homoplasy


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ho·mo·pla·sy

 (hō′mə-plā′sē, -plăs′ē, hŏm′ə-)
n.
Correspondence between parts or organs arising from evolutionary convergence.

ho•mop•la•sy

(həˈmɒp lə si, ˈhoʊ məˌplæs i, -ˌpleɪ si, ˈhɒm ə-)

n.
correspondence in biological form or structure, owing to convergent evolution.
[1865–70]
ho•mo•plas•tic (ˌhoʊ məˈplæs tɪk, ˌhɒm ə-) adj.
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References in periodicals archive ?
Some of the spoligotypes found in Iran have been reportedly found elsewhere in the world; however, given the simplicity of many of the profiles from the Iran strains, homoplasy may well account for these, usually rarer, spoligotypes.
However, we doubt that this approach would be better than whole-genome sequencing with interrogation of resultant SNPs because these markers would most likely result in topologic conflicts due to homoplasy (10).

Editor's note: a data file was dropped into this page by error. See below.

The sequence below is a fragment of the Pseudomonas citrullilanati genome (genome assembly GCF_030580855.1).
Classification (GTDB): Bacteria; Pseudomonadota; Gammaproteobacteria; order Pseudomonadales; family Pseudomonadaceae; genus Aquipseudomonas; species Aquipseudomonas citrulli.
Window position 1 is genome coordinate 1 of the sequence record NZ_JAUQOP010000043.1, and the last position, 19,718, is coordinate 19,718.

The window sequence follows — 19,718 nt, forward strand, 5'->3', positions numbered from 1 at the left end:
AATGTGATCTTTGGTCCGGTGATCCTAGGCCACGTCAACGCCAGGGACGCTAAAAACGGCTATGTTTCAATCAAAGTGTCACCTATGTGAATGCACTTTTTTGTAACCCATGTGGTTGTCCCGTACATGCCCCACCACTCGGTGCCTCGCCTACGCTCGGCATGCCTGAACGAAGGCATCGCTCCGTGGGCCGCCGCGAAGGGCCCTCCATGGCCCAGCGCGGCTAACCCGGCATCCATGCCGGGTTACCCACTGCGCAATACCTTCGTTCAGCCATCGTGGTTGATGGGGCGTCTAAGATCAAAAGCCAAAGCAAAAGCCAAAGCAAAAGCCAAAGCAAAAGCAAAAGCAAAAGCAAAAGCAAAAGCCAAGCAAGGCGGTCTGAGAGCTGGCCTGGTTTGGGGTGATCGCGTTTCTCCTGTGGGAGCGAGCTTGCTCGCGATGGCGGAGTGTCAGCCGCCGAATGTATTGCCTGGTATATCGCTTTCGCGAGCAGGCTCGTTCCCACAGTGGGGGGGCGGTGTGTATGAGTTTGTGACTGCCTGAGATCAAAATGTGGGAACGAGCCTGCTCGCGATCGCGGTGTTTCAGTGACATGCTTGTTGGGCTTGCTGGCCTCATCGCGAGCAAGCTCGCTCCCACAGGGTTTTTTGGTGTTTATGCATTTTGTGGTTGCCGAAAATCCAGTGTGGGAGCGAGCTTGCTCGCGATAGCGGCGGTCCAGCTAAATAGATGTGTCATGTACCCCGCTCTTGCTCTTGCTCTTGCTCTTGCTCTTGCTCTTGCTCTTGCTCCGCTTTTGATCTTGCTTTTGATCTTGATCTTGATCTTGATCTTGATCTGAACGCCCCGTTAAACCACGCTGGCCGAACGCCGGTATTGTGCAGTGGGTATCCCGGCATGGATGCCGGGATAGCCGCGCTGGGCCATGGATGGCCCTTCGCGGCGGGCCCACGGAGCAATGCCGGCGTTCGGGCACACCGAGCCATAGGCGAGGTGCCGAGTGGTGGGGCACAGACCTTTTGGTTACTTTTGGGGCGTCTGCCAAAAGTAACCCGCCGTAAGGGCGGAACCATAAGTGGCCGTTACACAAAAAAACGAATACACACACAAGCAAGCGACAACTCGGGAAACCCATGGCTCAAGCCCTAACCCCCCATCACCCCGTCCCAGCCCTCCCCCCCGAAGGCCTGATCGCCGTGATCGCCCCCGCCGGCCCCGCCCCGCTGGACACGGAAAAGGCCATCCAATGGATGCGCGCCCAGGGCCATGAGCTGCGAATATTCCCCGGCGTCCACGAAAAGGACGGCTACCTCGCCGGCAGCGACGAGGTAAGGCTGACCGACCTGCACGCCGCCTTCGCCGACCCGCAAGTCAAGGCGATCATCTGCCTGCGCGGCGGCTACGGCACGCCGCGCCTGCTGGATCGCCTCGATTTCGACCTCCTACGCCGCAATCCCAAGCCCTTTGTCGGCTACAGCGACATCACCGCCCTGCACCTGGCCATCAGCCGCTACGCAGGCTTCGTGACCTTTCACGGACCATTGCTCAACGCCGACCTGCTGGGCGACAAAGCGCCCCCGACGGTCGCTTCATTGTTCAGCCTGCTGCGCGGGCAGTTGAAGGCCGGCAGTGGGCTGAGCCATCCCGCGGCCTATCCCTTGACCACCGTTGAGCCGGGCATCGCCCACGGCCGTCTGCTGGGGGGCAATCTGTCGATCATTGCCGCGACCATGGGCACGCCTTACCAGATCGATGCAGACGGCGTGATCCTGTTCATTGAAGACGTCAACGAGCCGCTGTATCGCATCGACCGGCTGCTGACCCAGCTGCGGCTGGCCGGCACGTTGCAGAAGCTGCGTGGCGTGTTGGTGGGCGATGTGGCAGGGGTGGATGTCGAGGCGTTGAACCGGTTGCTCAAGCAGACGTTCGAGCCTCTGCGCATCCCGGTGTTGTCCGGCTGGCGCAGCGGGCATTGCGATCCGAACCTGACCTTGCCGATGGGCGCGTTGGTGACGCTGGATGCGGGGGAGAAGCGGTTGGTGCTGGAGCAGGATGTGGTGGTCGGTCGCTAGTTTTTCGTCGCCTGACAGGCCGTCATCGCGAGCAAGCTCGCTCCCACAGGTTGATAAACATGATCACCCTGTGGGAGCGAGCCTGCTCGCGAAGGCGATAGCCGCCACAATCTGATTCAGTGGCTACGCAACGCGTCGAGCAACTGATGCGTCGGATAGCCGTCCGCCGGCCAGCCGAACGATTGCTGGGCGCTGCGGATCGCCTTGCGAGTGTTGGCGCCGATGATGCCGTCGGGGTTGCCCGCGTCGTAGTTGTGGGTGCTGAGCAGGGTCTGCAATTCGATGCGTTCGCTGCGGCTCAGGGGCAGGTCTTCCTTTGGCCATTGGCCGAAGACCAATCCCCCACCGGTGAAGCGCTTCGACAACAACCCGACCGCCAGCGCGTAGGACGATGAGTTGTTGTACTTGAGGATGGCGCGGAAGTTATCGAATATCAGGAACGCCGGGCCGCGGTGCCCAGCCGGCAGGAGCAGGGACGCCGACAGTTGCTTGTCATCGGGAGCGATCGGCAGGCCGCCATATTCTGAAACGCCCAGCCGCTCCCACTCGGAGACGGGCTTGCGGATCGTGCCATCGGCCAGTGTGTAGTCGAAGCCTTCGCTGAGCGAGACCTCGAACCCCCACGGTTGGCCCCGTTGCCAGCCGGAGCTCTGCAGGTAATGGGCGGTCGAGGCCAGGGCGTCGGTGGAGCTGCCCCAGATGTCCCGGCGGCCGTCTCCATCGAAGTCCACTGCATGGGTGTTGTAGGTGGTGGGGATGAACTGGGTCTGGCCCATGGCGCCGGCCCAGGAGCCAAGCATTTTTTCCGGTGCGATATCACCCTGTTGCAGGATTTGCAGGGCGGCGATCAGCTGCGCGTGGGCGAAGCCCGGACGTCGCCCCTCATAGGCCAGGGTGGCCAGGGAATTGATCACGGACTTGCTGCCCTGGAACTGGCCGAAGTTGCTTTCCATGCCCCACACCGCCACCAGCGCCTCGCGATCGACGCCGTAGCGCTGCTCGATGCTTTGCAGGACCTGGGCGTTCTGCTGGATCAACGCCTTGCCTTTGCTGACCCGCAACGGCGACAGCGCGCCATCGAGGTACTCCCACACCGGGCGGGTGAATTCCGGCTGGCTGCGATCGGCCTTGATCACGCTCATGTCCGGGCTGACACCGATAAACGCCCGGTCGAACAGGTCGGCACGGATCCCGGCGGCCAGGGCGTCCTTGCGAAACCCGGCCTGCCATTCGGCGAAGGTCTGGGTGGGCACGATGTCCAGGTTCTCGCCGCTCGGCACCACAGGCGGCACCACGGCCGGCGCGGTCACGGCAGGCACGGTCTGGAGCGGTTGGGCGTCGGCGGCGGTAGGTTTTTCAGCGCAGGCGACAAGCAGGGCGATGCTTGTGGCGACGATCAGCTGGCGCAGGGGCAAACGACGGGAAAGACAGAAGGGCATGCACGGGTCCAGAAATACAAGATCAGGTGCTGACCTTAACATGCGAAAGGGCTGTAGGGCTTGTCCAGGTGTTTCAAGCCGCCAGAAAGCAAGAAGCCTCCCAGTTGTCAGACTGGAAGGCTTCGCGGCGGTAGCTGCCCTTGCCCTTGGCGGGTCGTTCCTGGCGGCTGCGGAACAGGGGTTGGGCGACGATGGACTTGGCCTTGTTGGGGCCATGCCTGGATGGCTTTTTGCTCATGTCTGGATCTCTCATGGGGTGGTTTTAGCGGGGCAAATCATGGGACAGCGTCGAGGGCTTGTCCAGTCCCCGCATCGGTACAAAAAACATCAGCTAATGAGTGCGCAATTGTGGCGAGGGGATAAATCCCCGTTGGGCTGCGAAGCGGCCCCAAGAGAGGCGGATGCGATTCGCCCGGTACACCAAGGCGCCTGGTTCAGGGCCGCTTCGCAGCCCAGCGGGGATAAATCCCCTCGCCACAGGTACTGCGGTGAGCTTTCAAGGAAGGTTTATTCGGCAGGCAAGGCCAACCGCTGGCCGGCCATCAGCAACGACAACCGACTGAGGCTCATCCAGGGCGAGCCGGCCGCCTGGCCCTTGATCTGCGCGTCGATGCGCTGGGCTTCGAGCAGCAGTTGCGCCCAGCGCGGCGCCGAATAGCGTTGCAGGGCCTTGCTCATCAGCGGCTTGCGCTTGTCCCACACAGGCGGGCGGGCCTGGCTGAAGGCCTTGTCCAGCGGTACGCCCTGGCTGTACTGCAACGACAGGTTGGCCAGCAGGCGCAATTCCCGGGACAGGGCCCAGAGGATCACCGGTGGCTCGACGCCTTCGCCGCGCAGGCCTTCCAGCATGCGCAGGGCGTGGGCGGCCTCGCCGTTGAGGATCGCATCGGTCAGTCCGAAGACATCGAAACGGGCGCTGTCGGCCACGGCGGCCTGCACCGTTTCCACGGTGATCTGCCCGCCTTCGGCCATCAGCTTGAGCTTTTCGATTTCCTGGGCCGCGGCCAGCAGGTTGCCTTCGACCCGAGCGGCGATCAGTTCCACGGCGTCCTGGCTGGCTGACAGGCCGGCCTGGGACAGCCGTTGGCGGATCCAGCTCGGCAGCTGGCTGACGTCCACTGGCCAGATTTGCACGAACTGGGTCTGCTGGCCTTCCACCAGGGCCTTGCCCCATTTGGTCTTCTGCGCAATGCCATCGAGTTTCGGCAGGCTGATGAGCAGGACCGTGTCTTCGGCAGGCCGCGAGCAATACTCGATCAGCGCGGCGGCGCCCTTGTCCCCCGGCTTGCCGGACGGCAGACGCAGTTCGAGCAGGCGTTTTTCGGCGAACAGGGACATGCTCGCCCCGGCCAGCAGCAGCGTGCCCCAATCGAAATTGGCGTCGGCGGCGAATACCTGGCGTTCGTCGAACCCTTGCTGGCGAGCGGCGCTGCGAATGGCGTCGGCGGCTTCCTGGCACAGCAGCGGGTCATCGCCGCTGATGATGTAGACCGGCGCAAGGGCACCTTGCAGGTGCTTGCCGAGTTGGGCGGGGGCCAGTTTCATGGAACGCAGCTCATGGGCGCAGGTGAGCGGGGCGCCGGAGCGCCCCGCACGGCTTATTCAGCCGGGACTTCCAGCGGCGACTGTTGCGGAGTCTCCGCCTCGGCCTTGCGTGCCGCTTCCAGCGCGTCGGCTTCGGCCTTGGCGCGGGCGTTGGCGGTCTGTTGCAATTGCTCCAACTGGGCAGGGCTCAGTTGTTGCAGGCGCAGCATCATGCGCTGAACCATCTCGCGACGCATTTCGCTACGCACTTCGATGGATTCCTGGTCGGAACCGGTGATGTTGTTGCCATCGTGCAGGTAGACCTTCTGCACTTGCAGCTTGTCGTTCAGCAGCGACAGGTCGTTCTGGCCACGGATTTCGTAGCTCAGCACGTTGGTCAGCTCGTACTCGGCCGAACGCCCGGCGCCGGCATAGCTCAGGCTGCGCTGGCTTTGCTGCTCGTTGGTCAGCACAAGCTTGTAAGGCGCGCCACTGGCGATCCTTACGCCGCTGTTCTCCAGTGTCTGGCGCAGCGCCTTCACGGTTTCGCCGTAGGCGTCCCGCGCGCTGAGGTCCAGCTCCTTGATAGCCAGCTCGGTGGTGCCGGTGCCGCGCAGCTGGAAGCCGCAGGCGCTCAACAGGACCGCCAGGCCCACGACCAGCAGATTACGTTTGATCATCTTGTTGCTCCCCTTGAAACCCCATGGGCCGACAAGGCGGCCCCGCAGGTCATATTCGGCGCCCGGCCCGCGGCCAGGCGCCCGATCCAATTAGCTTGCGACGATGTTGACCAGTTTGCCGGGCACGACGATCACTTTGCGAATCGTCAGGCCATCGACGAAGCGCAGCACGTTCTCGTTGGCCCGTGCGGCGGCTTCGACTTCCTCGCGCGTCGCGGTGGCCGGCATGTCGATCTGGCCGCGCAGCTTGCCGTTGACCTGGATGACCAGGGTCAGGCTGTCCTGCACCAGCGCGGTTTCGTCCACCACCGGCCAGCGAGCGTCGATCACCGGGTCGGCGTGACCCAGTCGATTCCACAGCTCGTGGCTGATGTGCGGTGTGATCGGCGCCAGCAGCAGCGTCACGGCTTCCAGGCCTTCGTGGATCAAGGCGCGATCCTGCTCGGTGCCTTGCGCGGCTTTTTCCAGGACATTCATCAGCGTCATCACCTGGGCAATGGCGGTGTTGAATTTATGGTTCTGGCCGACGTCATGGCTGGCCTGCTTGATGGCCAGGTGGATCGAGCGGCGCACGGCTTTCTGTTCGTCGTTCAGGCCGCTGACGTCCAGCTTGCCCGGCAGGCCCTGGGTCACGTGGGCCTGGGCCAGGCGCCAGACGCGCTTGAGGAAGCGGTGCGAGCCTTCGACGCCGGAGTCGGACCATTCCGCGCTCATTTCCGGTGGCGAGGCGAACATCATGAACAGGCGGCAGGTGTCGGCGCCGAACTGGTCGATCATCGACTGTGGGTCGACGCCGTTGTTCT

To avoid markers with a propensity for homoplasy, we used only those indels with 2 allelic variants and devoid of substantial sequence repeats.
exposed high levels of homoplasy, with a majority of the characters
jack-knifing, decay indices, homoplasy indices, and support measures
Homoplasy in the Commelinaceae: a comparison of different classes of morphological characters.
Without a full revision and cladistic analysis of the family, it is unclear whether the groups as here delimited represent separate monophyletic genera, or merely clusters of similar species united by substantial homoplasy.
The existence of homoplasy does not necessarily mean that the character does not contain a phylogenetic signal.
This finding suggests a high level of homoplasy, resulting from a high level of parallel and convergent mutations that could be the result of recombination events (15).
Homoplasy will obscure the value of many clearly diagnostic states in phylogenetic analysis.
Phylogeny and flower evolution of the Swertiinae (Gentianaceae-Gentianeae): Homoplasy and the principle of variable proportions.